A nuclear reaction is a process that occurs when the nucleus of an atom loses subatomic particles to the degree that its properties are altered. The original atom of an element that undergoes a nuclear reaction can either become a different isotope, or variety, of the same element or it can become a different element entirely. Nuclear reactions are closely related to radiation in general, which can occur spontaneously outside of a reaction. Radiation simply describes the process of energy or articles being emitted from an atom or other particle. The term nuclear reaction, however, usually specifically refers to a situation in which the nuclei of two atoms collide and alter the properties of at least one of the nuclei.
A nuclear reaction can occur in many different forms, each giving considerably different results. In a fission reaction, a large and often unstable particle, either spontaneously or as the result of a collision, splits apart into two different particles. The opposite occurs in a fusion nuclear reaction: two smaller particles collide and their nuclei combine to form a larger particle. Fusion reactions occur naturally in stars, but most human attempts to effectively and efficiently control them have failed. In a spallation reaction, a nucleus is struck with enough momentum to dislodge several neutrons or protons, thereby reducing the atomic weight of the particle.
Fission nuclear reactions are used in nuclear reactors to produce usable energy. Unstable particles collide and split apart, generating a significant amount of kinetic and thermal energy. This energy can be harvested by the nuclear reactor and put to use for human concerns. There is significant interest in the use of fusion reactions to generate power,as they tend to release a considerable amount of energy. Unfortunately, fusion reactions are extraordinarily difficult to control--they occur naturally in the high-pressure, high-energy conditions present on stars, and such conditions are very difficult to replicate.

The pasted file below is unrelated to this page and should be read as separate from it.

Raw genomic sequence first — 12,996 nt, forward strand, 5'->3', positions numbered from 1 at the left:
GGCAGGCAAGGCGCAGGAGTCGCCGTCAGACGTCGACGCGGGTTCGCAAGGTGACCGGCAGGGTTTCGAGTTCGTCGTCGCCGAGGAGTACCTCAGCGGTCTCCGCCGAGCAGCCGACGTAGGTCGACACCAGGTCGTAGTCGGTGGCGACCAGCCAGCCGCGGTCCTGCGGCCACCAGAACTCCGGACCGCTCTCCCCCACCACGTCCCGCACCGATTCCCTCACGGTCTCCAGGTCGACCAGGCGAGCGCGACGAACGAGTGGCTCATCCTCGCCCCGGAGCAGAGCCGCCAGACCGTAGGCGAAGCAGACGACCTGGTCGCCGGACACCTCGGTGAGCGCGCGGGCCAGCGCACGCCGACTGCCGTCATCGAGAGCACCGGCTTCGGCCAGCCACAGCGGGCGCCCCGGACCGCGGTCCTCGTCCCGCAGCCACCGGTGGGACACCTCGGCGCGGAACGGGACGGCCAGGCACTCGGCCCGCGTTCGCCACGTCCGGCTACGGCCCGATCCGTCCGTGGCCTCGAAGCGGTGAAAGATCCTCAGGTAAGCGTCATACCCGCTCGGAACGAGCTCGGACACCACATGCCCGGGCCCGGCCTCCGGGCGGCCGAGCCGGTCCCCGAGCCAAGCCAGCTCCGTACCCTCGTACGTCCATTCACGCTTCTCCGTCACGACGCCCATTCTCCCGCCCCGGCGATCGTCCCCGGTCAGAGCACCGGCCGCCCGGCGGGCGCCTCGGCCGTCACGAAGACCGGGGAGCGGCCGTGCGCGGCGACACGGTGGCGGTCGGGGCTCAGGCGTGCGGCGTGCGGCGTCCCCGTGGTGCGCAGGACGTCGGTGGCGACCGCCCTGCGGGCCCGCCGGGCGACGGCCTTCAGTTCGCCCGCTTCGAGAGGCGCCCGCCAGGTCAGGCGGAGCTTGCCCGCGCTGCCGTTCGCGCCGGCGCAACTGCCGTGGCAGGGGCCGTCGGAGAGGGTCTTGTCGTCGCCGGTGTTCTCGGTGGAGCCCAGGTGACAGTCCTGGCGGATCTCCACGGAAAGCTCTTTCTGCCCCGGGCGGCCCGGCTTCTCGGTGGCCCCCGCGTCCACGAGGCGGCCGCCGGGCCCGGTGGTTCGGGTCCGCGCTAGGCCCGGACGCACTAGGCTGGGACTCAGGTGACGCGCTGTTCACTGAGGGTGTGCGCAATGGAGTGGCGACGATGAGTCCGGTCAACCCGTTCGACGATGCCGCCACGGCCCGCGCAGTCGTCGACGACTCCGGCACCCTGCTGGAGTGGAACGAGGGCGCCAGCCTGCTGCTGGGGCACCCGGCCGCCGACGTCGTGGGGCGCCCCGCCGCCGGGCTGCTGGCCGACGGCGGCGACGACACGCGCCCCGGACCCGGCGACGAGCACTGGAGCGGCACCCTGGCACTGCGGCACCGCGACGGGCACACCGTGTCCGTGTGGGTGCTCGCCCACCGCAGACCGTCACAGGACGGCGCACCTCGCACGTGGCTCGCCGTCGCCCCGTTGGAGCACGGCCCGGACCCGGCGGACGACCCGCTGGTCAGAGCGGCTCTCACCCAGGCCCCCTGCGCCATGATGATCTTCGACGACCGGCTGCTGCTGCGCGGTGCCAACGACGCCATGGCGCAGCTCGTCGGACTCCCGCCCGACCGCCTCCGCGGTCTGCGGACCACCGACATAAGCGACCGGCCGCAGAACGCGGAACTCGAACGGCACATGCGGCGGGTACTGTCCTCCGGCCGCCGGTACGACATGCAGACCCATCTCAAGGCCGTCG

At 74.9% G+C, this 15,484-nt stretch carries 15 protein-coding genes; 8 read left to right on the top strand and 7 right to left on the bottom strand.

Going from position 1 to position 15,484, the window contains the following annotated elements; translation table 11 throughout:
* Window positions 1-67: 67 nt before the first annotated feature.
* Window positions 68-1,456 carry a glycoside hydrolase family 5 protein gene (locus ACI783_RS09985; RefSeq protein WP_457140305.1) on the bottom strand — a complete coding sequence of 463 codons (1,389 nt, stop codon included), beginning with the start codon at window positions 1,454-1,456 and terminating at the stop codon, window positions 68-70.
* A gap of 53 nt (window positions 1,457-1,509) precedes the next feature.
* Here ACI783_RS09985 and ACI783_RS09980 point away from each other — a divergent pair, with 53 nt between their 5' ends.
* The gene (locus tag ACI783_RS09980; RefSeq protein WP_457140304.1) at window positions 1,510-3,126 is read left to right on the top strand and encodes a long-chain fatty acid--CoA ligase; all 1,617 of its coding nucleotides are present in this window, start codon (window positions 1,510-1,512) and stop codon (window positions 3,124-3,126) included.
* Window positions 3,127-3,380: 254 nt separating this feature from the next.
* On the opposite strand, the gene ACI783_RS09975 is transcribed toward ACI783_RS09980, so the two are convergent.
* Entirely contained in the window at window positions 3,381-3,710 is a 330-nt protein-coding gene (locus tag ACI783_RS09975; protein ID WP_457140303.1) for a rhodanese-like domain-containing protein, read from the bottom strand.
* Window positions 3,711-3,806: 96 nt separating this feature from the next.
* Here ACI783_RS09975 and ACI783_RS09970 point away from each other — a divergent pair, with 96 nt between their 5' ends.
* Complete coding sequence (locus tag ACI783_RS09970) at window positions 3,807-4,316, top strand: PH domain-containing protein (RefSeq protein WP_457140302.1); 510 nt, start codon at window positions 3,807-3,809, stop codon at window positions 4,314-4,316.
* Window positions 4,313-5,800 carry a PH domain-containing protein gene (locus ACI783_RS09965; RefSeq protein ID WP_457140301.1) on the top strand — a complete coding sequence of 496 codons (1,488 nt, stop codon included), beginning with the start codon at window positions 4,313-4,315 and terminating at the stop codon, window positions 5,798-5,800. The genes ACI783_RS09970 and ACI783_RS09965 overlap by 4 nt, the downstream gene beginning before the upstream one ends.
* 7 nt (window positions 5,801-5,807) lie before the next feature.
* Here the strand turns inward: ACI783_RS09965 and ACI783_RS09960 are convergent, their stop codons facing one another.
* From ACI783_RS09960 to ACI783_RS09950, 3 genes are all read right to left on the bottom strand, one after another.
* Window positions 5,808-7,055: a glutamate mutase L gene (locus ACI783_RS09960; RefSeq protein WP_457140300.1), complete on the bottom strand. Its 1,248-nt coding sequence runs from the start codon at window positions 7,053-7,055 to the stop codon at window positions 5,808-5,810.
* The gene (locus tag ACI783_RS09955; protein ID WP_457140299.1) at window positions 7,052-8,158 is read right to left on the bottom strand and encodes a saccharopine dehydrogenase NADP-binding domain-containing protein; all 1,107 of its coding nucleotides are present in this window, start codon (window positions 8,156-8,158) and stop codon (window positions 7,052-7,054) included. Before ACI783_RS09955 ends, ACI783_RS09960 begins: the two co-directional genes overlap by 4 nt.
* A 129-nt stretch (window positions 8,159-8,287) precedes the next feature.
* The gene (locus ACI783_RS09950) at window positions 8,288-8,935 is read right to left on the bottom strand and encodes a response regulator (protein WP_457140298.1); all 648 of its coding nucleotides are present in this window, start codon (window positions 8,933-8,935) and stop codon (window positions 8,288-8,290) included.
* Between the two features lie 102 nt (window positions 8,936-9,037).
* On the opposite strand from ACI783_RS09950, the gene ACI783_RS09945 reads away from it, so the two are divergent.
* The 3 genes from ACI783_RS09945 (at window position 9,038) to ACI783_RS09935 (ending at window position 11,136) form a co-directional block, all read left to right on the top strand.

There are several different kinds of particles that are commonly emitted from nuclei during a nuclear reaction. Alpha particles are essentially the same as the nuclei of helium atoms and are composed of two neutrons and two protons bound together. Beta particles are simply electrons; they have a much smaller mass and a negative charge. Neutrons are also released in nuclear reactions; they are very penetrating because they have a neutral charge so there are few forces that prevent them from passing through various substances, including human skin. Gamma rays are rays that leave the nucleus in the form of pure energy; they are also highly penetrating and can pass through almost anything because of their nonexistent mass and neutral charge.